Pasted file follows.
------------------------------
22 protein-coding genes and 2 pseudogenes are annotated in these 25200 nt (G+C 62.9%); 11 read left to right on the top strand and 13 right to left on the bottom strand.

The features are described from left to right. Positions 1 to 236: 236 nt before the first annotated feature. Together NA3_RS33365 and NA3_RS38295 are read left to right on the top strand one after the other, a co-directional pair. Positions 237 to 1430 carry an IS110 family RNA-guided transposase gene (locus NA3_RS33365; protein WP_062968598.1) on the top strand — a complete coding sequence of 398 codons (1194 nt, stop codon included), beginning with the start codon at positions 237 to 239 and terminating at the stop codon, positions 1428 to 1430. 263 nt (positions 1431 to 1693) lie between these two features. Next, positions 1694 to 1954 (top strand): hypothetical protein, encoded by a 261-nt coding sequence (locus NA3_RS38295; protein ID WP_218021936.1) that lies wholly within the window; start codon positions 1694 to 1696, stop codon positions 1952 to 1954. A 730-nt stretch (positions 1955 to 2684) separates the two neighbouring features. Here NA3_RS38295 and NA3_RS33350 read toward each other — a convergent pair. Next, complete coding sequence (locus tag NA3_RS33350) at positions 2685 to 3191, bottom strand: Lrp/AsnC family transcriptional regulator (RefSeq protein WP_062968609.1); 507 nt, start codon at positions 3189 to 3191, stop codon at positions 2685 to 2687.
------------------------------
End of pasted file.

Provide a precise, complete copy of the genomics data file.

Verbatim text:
22 protein-coding genes and 2 pseudogenes are annotated in these 25200 nt (G+C 62.9%); 11 read left to right on the top strand and 13 right to left on the bottom strand.

The features are described from left to right. Positions 1 to 236: 236 nt before the first annotated feature. Together NA3_RS33365 and NA3_RS38295 are read left to right on the top strand one after the other, a co-directional pair. Positions 237 to 1430 carry an IS110 family RNA-guided transposase gene (locus NA3_RS33365; protein WP_062968598.1) on the top strand — a complete coding sequence of 398 codons (1194 nt, stop codon included), beginning with the start codon at positions 237 to 239 and terminating at the stop codon, positions 1428 to 1430. 263 nt (positions 1431 to 1693) lie between these two features. Next, positions 1694 to 1954 (top strand): hypothetical protein, encoded by a 261-nt coding sequence (locus NA3_RS38295; protein ID WP_218021936.1) that lies wholly within the window; start codon positions 1694 to 1696, stop codon positions 1952 to 1954. A 730-nt stretch (positions 1955 to 2684) separates the two neighbouring features. Here NA3_RS38295 and NA3_RS33350 read toward each other — a convergent pair. Next, complete coding sequence (locus tag NA3_RS33350) at positions 2685 to 3191, bottom strand: Lrp/AsnC family transcriptional regulator (RefSeq protein WP_062968609.1); 507 nt, start codon at positions 3189 to 3191, stop codon at positions 2685 to 2687.